Paracas & Ballestas islands is in the department of Ica, province of Pisco. This sea side town is attractive because of its weather, beaches and beautiful sea side houses.
Paracas means “sand rain” in Quechua. The city got its name because of the strong winds (up to 32 km/h) carrying sand. Paracas was declared a regional reserve for migratory birds.
On the Paracas tour, the visitors can see different ecosystems, archaeological remains from the Paracas culture, the place where San Martín disembarked and the area’s wide marine fauna diversity (Ballestas islands).
When browsing the Ballestas Islands you will have the possibility to observe a colony of hundreds of sea lions, in addition to different species of birds, both resident and migratory.
In addition, an hour away by car you can visit the Huacachina oasis where it is possible to do different adventure sports such as buggies, sandboarding and paragliding. In addition, if you like nature on the Paracas trip we will have the opportunity to glamp at the top of the dunes and from there observe one of the most starry skies.
And if you want to learn more about our pre-Inca culture from the Pisco-Paracas airport, you can fly over the Nazca lines.
starting at USD 218
starting at USD 340
starting at USD 250
starting at USD 209
starting at USD 107
starting at USD 80
The Paracas culture, an ancient pre-Incan civilization established in this territory between 700 BC and 200 AD. It is contemporary with the Chavín culture, which developed in the north of the country, in the Ancash department and is predecessor of the Nazca culture. Some scientists think that the end of the Paracas culture is the starting point of the Nazca culture.
Among the activities carried out by the Paracas, we can find textiles that stood out for its high quality. They also made decorated pottery and very-well manufactured basketwork. They performed cranial trepanations, which were very common. There are several theories about their purpose.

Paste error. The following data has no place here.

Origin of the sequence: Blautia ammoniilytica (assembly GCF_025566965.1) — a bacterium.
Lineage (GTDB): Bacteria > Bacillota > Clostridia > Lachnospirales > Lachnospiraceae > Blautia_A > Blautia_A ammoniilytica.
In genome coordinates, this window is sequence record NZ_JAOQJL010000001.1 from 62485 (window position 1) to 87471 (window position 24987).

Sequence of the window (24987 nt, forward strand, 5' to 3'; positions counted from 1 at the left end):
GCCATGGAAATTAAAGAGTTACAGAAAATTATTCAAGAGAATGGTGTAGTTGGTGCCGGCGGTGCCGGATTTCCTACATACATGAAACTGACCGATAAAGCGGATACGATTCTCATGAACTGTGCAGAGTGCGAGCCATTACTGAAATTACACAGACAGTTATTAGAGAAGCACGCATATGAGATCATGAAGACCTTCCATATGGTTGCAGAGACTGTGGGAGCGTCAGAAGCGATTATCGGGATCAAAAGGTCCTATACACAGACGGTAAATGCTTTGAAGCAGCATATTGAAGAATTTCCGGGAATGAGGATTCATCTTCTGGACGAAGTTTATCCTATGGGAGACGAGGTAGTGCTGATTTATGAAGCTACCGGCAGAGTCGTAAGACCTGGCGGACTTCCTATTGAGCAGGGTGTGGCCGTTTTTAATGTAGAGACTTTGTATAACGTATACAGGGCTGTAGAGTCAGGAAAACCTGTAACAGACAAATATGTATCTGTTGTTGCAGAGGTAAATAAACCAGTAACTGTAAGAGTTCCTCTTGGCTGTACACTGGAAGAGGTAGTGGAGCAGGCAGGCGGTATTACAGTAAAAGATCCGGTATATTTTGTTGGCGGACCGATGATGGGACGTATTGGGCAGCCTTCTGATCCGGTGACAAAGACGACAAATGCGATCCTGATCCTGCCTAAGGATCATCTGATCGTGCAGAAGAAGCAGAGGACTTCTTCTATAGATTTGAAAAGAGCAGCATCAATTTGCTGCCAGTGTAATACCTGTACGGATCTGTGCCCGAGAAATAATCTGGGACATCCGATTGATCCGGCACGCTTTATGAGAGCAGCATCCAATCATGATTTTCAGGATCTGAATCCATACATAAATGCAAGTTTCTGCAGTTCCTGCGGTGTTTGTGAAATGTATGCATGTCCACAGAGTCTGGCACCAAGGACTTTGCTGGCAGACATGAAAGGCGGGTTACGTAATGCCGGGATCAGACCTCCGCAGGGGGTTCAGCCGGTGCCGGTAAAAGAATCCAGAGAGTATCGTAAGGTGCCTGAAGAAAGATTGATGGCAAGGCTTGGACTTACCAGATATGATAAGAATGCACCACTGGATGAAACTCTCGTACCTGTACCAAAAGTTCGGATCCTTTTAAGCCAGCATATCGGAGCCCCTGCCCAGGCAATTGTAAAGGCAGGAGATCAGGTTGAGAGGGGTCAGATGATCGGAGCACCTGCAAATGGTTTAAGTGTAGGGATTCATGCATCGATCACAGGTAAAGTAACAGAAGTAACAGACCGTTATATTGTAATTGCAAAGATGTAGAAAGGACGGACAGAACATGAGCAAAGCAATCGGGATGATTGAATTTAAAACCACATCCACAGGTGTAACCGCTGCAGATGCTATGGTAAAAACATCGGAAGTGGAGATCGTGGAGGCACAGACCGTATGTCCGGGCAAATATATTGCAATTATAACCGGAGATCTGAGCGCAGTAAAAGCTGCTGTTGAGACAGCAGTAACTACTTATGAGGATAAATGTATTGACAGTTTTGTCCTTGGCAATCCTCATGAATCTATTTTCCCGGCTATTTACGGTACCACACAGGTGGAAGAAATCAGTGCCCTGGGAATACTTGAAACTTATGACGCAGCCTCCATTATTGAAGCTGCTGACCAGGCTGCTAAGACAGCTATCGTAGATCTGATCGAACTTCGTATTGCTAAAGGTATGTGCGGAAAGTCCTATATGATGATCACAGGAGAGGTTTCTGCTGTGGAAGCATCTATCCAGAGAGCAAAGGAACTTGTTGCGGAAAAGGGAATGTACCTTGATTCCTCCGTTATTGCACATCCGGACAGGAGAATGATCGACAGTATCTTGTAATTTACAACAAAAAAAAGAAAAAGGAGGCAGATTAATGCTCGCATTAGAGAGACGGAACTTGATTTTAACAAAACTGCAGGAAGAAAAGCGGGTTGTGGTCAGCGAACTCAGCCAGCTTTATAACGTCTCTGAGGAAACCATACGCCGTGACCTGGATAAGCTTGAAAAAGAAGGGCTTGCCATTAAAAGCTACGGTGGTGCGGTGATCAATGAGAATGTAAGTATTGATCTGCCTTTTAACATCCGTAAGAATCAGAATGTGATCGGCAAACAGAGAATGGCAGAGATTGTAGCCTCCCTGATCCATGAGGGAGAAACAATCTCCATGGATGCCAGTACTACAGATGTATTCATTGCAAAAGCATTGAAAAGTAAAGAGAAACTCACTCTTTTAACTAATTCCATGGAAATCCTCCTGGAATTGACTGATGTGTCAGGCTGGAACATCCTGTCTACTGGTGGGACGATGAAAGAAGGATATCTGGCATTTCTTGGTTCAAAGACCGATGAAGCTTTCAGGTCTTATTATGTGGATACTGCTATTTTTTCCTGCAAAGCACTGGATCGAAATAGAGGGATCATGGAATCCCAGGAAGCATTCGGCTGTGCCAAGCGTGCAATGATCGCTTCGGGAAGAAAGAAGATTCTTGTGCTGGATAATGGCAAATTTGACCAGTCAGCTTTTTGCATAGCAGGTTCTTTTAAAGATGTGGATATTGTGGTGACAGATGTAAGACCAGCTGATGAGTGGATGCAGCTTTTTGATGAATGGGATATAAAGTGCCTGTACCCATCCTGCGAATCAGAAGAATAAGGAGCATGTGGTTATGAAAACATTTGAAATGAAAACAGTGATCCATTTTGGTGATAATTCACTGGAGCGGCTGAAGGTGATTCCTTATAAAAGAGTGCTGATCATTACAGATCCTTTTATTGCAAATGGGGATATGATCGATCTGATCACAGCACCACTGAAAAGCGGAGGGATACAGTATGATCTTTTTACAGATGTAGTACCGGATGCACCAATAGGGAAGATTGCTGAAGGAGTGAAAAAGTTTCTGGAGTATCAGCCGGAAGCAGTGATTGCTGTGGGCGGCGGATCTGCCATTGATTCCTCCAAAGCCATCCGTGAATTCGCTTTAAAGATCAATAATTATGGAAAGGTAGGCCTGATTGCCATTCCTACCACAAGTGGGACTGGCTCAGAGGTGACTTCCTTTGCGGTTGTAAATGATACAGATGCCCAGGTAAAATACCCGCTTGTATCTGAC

This culture was discovered by the Peruvian Julio C. Tello in 1925. A cemetery with 39 tombs was found with funeral bundles wrapped in fine blankets surrounded by pottery, food, hunting tools and animal skins.
In the same zone, we can currently find the Paracas National Reserve. It was declared as a reserve in 1975 to preserve the Peruvian desert as well as the marine flora and fauna for resident and migratory species.
The district of Paracas is in the Pisco province, in the Ica department. Paracas’ geography consists of undulating terrain with plains, hills and sand dunes with a coastline bathed by the Pacific Ocean.
More than an hour by boat, we can find capricious-shaped islets inhabited by a big population of marine fauna.
The Paracas National reserve has an area 217,594 hectares. It consists of marine environments, for many, the richest sea in the world.
Paracas is mostly visited to sail out to the sea and meet the great marine fauna and the different resident and migratory bird species. The tour takes about 3 hours and it is advisable to take bottled water to drink and avoid dizziness.
On the tour to the islands, we can see a chandelier-shaped engraving on one of the hills. It is a 120-meter geoglyph engraved on stone and covered in sand. It is believed to be connected to the Nazca lines.
If you are looking for adventure, you can go through the dunes on the well-known buggies, sail on a kayak on the sea, ride a bike or a four-wheeler on the dessert, paraglide or dive in the sea and discover more of the zone’s marine fauna.
The Paracas National Reserve is home to a great biological diversity, especially on the coast. It is estimated that there are about 216 bird species, 36 mammal species, 10 reptile species, 168 fish species and many invertebrates that are the base of the food chain. The main Peruvian calico scallop (Argopecten purpuratus) bed is in the Independencia bay where we can also find a wide variety of crabs, marine snails, octopuses and other shellfish.
Within the group of birds that can be seen, the species that stand out are the flamingo or parihuana (Phoenicopterus chilensis), the Humboldt penguin (Spheniscus humboldti), the Peruvian diving petrel (Pelecanoides garnotii), the Inca tern (Larosterna inca) and occasionally the Andean condor (Vultur gryphus). We can also see South American fur seals (Arcthocephalus australis), South American sea lions (Otarya bironia), marine otters (Lontra felina), humpback whales (Megaptera novaeangliae), common bottlenose dolphins (Tursiops truncatus) and dusky dolphins (Lagenorhynchus obscurus).
Vegetation is scarce in the reserve; however, there are some spots of coastal hills in the highest parts of the heaps, that are formed by the effects of humidity and are home to several reptiles, insects, birds and some mammals.
Considering that Paracas is at the edge of the sea, the best choice is seafood. Be sure to try our fish ceviche or an arroz con mariscos. You can also try jalea (fish and seafood chicharron) and choritos a la chalaca.
Our team will be contacting you as soon as possible.